Abu Dhabi, UAEFriday 19 July 2019

Sharjah resident’s campaign for literacy in India

Learning to read is not just about knowing her ABCs for a mother-of-two, it is about being able to read a bus signboard and instructions on a medicine bottle.
Shazia Kidwai, centre, has helped many women, among them Afser Ahmed, second left, and Shama Hasan, right. Courtesy Shazia Kidwai
Shazia Kidwai, centre, has helped many women, among them Afser Ahmed, second left, and Shama Hasan, right. Courtesy Shazia Kidwai

SHARJAH // Learning to read is not just about knowing her ABCs for a mother-of-two, it is about being able to read a bus signboard and instructions on a medicine bottle.

Afser Ahmed, 26, does not remember when she dropped out of school, but she recalled her first day back last month, attending a literacy class organised by Shazia Kidwai in her home village of Badagaon in Uttar Pradesh state.

“I’m an illiterate villager, but I was saying ‘ABC-EFG’ and reciting Hindi alphabets,” said Ms Ahmed, who is focused on learning so she can help her children through school.

“I will study with my full heart. Reading will also help me when I travel outside my home. Buses come and go, but I have to keep waiting and ask people what the sign says.”

The power of the written word is communicated to female students in daily two-hour sessions as part of Ms Kidwai’s campaign.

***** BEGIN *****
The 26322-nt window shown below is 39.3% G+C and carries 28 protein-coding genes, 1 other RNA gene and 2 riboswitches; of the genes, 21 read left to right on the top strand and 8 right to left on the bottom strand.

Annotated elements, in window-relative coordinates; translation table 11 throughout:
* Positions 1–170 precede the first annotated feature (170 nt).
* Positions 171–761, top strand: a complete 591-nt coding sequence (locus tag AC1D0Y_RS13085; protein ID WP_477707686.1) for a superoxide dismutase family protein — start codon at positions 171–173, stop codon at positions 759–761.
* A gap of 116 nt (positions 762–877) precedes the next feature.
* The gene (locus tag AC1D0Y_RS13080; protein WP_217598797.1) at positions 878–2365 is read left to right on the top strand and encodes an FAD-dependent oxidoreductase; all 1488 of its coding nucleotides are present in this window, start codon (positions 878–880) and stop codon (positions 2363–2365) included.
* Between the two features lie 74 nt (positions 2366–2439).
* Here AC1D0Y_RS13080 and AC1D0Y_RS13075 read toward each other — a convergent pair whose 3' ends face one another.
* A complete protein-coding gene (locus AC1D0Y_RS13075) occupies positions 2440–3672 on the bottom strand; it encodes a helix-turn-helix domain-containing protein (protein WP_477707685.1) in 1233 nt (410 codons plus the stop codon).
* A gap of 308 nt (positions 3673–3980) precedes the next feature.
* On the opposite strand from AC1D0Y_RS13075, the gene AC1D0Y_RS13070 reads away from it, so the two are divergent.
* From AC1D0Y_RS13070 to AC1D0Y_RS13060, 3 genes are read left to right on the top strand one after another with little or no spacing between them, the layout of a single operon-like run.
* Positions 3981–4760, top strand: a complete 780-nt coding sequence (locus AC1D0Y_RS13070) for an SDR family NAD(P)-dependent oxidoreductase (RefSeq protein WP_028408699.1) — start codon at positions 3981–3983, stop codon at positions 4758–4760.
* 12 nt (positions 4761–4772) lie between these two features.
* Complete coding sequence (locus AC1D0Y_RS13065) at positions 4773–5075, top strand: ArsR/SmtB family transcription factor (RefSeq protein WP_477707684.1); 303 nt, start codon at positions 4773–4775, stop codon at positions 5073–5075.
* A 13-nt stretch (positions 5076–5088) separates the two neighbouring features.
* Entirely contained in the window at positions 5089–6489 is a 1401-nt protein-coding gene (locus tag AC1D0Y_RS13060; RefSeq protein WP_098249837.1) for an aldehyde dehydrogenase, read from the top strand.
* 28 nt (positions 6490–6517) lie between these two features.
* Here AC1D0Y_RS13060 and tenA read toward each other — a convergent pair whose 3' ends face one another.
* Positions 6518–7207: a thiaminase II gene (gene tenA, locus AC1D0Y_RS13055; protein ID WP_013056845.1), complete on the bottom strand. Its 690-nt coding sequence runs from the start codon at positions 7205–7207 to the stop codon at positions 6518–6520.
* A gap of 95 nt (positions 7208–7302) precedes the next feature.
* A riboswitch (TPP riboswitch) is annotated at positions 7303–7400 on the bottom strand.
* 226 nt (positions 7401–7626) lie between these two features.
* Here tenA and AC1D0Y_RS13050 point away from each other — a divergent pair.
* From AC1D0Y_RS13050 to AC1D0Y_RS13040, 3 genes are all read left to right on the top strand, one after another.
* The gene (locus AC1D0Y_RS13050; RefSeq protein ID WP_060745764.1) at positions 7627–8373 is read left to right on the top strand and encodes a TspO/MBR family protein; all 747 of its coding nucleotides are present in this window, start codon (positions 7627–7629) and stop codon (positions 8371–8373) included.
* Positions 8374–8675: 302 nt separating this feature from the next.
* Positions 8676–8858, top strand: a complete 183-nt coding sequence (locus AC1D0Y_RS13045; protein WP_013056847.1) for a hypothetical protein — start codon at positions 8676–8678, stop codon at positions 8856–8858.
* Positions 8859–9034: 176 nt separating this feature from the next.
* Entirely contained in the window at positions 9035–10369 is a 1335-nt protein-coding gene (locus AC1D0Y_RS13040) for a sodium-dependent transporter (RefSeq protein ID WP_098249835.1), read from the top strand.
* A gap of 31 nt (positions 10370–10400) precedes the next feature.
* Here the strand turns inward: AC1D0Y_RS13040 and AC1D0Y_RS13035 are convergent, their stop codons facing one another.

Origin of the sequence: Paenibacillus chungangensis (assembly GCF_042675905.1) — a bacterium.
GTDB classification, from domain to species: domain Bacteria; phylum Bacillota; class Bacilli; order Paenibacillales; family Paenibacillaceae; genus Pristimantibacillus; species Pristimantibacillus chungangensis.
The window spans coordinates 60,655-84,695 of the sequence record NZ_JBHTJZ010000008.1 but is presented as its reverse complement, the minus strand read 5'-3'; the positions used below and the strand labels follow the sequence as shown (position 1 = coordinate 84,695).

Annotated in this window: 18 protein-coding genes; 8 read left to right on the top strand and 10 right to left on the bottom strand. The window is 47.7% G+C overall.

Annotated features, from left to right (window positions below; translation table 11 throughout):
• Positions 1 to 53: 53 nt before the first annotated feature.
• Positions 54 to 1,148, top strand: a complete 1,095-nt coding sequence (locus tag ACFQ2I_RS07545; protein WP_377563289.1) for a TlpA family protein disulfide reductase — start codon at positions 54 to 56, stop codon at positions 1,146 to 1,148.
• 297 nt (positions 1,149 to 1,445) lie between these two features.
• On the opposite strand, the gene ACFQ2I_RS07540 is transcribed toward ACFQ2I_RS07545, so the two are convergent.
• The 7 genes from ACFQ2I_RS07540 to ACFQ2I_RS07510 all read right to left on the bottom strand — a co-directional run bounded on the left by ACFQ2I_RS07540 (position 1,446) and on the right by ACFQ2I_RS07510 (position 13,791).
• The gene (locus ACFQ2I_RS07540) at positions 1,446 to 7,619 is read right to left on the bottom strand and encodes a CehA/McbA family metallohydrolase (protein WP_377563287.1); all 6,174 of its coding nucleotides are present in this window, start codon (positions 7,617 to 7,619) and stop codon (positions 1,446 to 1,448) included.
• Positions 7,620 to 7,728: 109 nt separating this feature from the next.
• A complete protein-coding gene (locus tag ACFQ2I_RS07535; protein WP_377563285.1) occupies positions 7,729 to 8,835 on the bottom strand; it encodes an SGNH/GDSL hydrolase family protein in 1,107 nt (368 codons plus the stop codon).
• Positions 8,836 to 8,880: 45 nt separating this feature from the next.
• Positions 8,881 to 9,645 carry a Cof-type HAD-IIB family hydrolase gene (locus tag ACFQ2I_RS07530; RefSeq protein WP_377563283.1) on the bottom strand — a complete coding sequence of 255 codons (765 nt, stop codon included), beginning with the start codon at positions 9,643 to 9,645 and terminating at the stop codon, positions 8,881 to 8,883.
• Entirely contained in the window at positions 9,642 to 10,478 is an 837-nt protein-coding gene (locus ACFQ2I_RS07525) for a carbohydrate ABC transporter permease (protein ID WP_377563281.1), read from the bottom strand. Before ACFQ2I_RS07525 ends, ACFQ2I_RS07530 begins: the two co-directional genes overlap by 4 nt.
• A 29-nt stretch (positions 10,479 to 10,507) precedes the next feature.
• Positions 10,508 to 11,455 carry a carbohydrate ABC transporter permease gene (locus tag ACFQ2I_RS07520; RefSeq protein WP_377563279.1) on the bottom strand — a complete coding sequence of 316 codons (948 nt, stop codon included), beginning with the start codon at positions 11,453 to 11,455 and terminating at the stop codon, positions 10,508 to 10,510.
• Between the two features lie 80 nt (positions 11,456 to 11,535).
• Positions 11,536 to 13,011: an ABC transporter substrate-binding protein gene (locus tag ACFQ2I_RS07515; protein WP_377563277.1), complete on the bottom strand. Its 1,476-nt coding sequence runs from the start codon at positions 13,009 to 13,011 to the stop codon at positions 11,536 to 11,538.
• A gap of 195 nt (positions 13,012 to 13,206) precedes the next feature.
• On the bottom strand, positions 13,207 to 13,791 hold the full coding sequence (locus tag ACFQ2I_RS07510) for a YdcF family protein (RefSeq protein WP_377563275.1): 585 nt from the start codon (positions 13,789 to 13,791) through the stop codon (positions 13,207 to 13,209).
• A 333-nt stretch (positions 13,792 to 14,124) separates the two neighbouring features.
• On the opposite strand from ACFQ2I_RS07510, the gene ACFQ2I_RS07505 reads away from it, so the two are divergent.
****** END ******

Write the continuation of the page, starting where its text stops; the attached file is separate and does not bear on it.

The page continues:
Women such as Ms Ahmed were persuaded by their families to go back to school.

“We tell them not to worry about their age, not to feel embarrassed,” said Shama Fakhrul Hasan, 20, who sat beside her aunt and read out English words.

Literacy lessons were held in courtyards and inside the small mud-brick homes of teachers appointed by Ms Kidwai. Dropouts and first-time pupils were coached so they could enrol at Grade 6 in government schools.

The number of girls who go back to state schools varies each year. This year, two pupils from the current batch of 32 gained admission to high school.

When she returned home to India on holiday, Ms Kidwai spoke to gatherings of mothers, mothers-in-law and aunts about the value of education.

Although education is free for girls in state-run schools, female pupils often quit following the death of a parent or poverty forces them to take low-paying jobs on farms or as handloom weavers.

Opposition to girls’ education among village elders has faded since Ms Kidwai’s campaign began in 2010.

At a recent meeting, an older woman mockingly questioned what employment the girls would secure after the class.

“I stepped in and said it was not just about getting jobs,” said Ms Kidwai, whose family has lived in the UAE for 20 years and supported her self-funded initiative.

Picking up a bottle, she asked the older woman what it was for. The woman replied that she could not read, but knew it was medicine and thought it was for the liver.

“I told her it was rat poison and this was among the reasons girls must read, so that they are aware,” Ms Kidwai said.

The relentless effort is also taken up by her teachers.

“We talk about how an educated woman can take care of the family better,” said teacher Seema Khan.

rtalwar@thenational.ae

Updated: February 21, 2016 04:00 AM

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